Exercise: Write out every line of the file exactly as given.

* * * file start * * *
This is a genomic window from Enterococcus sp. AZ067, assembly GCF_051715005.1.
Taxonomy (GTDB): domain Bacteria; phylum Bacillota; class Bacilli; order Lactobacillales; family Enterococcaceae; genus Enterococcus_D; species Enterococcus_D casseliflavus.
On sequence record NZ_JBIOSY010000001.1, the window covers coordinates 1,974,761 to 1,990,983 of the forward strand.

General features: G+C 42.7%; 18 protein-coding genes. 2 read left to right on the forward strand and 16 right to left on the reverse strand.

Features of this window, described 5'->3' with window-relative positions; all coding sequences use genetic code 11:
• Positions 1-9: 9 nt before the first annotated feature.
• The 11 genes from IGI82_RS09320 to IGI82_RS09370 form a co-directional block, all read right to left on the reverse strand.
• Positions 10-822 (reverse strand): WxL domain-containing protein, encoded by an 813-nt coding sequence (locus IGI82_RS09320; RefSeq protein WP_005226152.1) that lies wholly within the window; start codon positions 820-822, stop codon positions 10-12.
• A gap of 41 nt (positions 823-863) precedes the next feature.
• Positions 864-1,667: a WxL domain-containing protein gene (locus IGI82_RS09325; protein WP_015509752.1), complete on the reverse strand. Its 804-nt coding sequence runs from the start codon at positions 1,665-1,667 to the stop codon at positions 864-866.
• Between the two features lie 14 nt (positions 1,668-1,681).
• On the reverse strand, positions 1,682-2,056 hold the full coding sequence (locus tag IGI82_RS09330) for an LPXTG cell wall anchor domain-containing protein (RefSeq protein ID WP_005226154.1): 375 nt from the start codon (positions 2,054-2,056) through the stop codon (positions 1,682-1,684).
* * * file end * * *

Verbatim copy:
This is a genomic window from Enterococcus sp. AZ067, assembly GCF_051715005.1.
Taxonomy (GTDB): domain Bacteria; phylum Bacillota; class Bacilli; order Lactobacillales; family Enterococcaceae; genus Enterococcus_D; species Enterococcus_D casseliflavus.
On sequence record NZ_JBIOSY010000001.1, the window covers coordinates 1,974,761 to 1,990,983 of the forward strand.

General features: G+C 42.7%; 18 protein-coding genes. 2 read left to right on the forward strand and 16 right to left on the reverse strand.

Features of this window, described 5'->3' with window-relative positions; all coding sequences use genetic code 11:
• Positions 1-9: 9 nt before the first annotated feature.
• The 11 genes from IGI82_RS09320 to IGI82_RS09370 form a co-directional block, all read right to left on the reverse strand.
• Positions 10-822 (reverse strand): WxL domain-containing protein, encoded by an 813-nt coding sequence (locus IGI82_RS09320; RefSeq protein WP_005226152.1) that lies wholly within the window; start codon positions 820-822, stop codon positions 10-12.
• A gap of 41 nt (positions 823-863) precedes the next feature.
• Positions 864-1,667: a WxL domain-containing protein gene (locus IGI82_RS09325; protein WP_015509752.1), complete on the reverse strand. Its 804-nt coding sequence runs from the start codon at positions 1,665-1,667 to the stop codon at positions 864-866.
• Between the two features lie 14 nt (positions 1,668-1,681).
• On the reverse strand, positions 1,682-2,056 hold the full coding sequence (locus tag IGI82_RS09330) for an LPXTG cell wall anchor domain-containing protein (RefSeq protein ID WP_005226154.1): 375 nt from the start codon (positions 2,054-2,056) through the stop codon (positions 1,682-1,684).